This sounds like an odd name for a lesson learned, but it is in fact very fitting. I’m unsure as to how many people this will apply to, but it sure is something I have learned.
Even though I mostly GM, it is only recently that I’ve started playing Dungeon World. When you ask questions, then never expect the players to give you answers that you want to hear. Deal with it. Not all answers sound great when you get them, but lets face it; not everything you say as a GM is awesome either.
The really strange thing is that no matter what answer you get, it always seem like an awesome answer after the session. Falafael, the Fighter from my recently ended three-shot, had to explain where he had learned to cast spells. He answered in a mildly jesting tone that he had learned it in “elf high school”.
I knew that the game was not meant to be very seriously toned, we had discussed that prior to the game. Yet somehow this answer just seemed dumb when he gave it. After the session though, I realized I was just being elitist about the game, and I actually felt bad just for thinking it. It was a pretty fun answer, and it actually spoke volumes about his past. His character had formal education.
So when you feel that a player gives you a “dumb” answer, then deal with it. The player wouldn’t give it to you if he didn’t like it himself, and it isn’t just your game anyway; it belongs to the group.
It’s a lot more fun to win despite adversity than through the sheer lack of it. That’s a very important lesson learned from playing with Eric and Bastien.
I see this question a lot of times on the net: “How much can I throw at my players in Dungeon World?” Short answer: All you’ve got!
Dungeon World really empowers the players, sometimes to a scale where the GM can feel a bit powerless. If they continue to roll well, they can more or less do whatever they want, as long as it does not contradict the fiction.
As the principles goes, we are supposed to be a fan of the characters. We are doing that by letting them be awesome. They are awesome when they win despite the odds, not because of them. Also, we should think dangerous but we shouldn’t limit it to thought.
Keeping a hand over the character only blocks their limelight. Think about your own campaigns; which moments were the most exiting? The ones where the players leveled armies without breaking a sweat? I’m guessing the answer to this question is a big resounding “no”.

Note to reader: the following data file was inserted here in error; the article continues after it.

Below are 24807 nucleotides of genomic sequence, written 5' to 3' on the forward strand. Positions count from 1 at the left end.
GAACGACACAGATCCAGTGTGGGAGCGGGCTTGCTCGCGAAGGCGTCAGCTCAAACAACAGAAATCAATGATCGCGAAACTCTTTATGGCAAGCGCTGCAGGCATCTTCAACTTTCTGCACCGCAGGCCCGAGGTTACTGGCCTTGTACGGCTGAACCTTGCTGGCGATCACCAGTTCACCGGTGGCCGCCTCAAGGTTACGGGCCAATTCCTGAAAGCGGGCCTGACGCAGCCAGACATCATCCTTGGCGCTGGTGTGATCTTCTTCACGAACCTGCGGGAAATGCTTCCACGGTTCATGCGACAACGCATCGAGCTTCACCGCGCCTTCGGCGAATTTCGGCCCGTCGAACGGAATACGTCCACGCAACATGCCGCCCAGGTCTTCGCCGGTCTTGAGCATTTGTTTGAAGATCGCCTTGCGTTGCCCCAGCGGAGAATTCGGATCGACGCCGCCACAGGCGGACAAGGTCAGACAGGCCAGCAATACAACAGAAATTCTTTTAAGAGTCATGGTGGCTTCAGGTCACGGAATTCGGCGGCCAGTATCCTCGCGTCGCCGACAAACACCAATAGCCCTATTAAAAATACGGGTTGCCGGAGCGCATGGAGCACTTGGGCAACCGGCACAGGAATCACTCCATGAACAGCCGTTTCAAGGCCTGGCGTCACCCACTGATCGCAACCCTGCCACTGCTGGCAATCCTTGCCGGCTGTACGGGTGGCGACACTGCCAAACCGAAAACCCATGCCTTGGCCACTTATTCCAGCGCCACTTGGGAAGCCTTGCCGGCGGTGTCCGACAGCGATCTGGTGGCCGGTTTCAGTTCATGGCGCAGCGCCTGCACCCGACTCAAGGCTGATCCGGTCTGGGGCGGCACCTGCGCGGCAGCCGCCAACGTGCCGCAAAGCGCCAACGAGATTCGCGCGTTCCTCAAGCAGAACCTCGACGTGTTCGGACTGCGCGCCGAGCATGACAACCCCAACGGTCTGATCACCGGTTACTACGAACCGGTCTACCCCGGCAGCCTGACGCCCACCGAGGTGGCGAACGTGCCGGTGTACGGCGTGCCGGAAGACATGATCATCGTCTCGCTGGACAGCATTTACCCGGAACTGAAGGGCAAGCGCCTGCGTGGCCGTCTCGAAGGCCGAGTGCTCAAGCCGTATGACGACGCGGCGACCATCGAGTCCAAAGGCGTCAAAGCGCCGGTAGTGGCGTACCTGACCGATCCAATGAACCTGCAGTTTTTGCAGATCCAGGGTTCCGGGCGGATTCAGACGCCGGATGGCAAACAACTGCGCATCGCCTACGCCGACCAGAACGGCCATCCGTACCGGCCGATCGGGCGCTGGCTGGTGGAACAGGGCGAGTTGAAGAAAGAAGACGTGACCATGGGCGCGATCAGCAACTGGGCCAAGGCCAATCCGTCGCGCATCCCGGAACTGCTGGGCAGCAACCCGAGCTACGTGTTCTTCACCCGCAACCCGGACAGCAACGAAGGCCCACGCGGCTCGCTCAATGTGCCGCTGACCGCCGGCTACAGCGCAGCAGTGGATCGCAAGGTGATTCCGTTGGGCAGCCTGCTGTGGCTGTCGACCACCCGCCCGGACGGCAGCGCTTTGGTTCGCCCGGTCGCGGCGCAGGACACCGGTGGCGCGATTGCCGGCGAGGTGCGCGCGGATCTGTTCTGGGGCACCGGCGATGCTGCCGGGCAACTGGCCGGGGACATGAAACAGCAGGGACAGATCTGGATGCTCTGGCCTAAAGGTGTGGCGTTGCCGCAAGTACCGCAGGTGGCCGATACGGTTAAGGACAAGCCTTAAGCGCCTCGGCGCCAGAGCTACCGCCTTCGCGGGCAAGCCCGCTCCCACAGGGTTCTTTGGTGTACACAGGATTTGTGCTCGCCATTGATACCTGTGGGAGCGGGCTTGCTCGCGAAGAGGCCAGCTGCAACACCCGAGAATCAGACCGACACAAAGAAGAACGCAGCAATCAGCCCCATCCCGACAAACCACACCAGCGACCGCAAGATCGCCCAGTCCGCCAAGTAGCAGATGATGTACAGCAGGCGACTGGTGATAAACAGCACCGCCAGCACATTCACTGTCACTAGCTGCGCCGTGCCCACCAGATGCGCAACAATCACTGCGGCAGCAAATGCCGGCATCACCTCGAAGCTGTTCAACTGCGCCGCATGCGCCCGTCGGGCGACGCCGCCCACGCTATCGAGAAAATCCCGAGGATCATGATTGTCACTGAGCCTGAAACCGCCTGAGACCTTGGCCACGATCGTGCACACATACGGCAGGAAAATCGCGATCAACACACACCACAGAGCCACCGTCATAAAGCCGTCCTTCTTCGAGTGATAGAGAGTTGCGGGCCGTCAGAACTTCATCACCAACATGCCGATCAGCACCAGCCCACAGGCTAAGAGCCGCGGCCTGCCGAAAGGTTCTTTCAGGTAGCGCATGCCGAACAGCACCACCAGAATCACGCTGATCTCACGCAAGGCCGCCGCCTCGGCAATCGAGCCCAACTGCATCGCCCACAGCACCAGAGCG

In my last game I actually had a player roll Last Breath. Just telling a player to roll that made me shiver. I really wanted to make the roll meaningful, and if he had rolled a miss instead of a hit, I’d probably had let him be the one that toppled the tower over, sacrificing himself to save his reality. That would have been an epic ending, but I’m still glad both characters survived.
Without danger, adventure is meaningless. Don’t hold back, and give them all you’ve got! If you know that the characters will survive, then they are not really in danger.
I was tempted to word this lesson learned as “you can never ask enough questions”, but that might be stretching it a little. Some of my biggest “regrets” as a GM is that I don’t ask enough questions, as asking questions is to ask for player input.
There’s a principle called “ask questions and use the answers”, and I should really get better at following it.
During the second session in “The Rise of Ri’leth” adventure, Eric wanted his Fighter to multiclass for wizard spell casting. I figured that I would find a way for him to loot a spell book or something, as it is required for spell casting. This was a big mistake, one that I felt required retconning in the third session.
I failed to let him find a spell book, which I’m almost embarrassed about. I wasn’t a fan of his character when I didn’t give one to him. He bought the advanced move fair and square.
This could easily have been resolved in the beginning of the second session with one simple question: “How did you find that brand new spell book under your arm?” If I had done this, then I’d been a lot more proud of that session. Don’t get me wrong, the session was great, but it would really have made that session even better.
Another reason why asking questions might be important is that you sometime have an awesome idea for a hard move, but you are unsure whether or not your player will think it as awesome as you do. In the third session of the three-shot, Falafael the Fighter wanted to trip a cultist leader to prevent his escape. He rolled a miss of course, which he always does, and I got an idea; why not let the cultist leader fall onto his own blade, atop the alter, making him the last sacrifice in the ritual?
In my head, it just sounded so funny and so obvious, but I was afraid to do it since it might seem a little “railroady”. So I just said to Eric that I was tempted to do it, looking for confirmation that he thought it would be cool. He just told me to do it.
No matter what he answered, I would have learned something about what Eric wanted in the game, which really just made it a win-win question.
Asking questions is one of those things that just make this question so damn great. In more traditional games, I wouldn’t feel it was appropriate to do it. And even if I did, I wouldn’t be able to improvise so heavily as I do in DW. I’m not that confident in my ability to improvise entire encounters in D&D, or even World of Darkness, but in Dungeon World it’s a breeze for me.
So, lesson learned: Ask more questions! About everything!
If you have tried Dungeon World, You will know that the gaming paradigm is slightly different from more traditional games. After GMing it six times, there’s a lot of stuff that I’ve learned and I want to share that.
In the future, these “lessons learned” will be posted under the category of the same name. It will make it easier for both you and myself to browse for them in the future.